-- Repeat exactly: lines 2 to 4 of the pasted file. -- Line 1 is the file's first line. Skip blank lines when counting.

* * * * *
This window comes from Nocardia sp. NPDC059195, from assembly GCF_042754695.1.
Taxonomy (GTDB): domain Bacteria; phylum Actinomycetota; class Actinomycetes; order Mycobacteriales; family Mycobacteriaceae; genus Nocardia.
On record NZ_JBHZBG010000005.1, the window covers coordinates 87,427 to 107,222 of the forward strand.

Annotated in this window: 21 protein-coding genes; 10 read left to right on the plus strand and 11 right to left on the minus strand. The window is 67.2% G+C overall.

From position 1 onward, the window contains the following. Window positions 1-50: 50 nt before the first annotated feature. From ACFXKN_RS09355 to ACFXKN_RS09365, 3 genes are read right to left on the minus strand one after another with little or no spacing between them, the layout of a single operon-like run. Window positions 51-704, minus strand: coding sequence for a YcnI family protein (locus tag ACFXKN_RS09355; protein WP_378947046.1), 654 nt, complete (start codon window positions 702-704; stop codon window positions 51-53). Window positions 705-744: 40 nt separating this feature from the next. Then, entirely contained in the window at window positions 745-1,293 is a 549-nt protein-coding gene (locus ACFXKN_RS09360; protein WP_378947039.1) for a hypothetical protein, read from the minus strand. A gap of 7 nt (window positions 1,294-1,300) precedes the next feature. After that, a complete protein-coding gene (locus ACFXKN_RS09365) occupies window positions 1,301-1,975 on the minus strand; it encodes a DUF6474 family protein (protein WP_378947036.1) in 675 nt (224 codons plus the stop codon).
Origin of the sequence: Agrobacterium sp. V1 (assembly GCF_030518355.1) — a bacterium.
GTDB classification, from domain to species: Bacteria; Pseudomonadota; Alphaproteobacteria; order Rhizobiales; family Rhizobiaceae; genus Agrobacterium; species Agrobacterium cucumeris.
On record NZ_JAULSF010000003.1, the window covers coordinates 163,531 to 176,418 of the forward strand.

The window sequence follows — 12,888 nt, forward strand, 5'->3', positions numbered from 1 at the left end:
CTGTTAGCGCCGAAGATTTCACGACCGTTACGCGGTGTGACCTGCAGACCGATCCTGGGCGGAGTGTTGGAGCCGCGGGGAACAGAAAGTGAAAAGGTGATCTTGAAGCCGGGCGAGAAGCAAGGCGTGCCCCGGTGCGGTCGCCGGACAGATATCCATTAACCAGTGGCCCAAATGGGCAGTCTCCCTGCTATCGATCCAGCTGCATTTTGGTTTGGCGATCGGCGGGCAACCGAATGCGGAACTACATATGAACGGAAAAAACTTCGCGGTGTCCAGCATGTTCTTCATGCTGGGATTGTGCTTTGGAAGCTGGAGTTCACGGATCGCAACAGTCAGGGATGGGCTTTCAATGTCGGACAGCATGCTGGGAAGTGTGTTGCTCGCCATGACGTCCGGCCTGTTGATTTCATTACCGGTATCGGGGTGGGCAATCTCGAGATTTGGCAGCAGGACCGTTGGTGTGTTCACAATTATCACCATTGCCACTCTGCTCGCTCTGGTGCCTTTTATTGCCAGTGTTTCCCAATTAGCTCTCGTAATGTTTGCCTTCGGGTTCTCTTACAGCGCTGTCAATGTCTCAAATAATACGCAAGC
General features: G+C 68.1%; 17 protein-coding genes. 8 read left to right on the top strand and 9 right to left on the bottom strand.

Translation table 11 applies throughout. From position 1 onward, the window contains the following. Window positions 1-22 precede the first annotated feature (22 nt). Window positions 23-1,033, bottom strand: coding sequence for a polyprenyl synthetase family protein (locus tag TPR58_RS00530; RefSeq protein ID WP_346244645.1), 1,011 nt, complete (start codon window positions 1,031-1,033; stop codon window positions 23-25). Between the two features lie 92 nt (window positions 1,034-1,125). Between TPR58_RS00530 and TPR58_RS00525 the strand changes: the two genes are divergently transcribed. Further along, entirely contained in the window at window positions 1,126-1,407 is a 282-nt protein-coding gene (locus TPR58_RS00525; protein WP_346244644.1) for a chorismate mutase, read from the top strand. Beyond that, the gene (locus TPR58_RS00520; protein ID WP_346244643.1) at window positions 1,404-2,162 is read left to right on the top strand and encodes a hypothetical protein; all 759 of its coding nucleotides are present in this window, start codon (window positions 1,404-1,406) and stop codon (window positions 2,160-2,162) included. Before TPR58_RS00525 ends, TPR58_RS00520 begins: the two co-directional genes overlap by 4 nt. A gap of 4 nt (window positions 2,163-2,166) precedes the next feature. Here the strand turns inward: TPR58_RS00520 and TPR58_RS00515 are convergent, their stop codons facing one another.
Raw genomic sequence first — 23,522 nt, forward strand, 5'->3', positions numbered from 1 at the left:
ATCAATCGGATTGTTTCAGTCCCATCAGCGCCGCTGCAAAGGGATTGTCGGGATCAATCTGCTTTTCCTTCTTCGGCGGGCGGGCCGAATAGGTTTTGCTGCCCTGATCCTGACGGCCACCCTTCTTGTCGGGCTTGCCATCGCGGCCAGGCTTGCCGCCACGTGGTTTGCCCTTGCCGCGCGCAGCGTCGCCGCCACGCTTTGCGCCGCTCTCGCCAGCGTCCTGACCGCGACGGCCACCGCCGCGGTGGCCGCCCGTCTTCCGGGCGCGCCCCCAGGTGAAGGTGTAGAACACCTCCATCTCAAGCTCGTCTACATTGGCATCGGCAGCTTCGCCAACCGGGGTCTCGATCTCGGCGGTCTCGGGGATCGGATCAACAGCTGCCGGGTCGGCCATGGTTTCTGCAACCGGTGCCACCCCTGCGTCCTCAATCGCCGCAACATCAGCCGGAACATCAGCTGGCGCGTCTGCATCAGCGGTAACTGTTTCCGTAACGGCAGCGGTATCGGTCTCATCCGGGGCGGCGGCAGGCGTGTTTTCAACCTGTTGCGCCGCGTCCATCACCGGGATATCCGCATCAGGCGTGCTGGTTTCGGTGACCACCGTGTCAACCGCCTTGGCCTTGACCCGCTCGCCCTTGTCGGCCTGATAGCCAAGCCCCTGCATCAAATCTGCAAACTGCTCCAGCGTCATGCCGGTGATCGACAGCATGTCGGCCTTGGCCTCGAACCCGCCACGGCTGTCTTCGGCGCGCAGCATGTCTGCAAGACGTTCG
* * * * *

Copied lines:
Taxonomy (GTDB): domain Bacteria; phylum Actinomycetota; class Actinomycetes; order Mycobacteriales; family Mycobacteriaceae; genus Nocardia.
On record NZ_JBHZBG010000005.1, the window covers coordinates 87,427 to 107,222 of the forward strand.

Annotated in this window: 21 protein-coding genes; 10 read left to right on the plus strand and 11 right to left on the minus strand. The window is 67.2% G+C overall.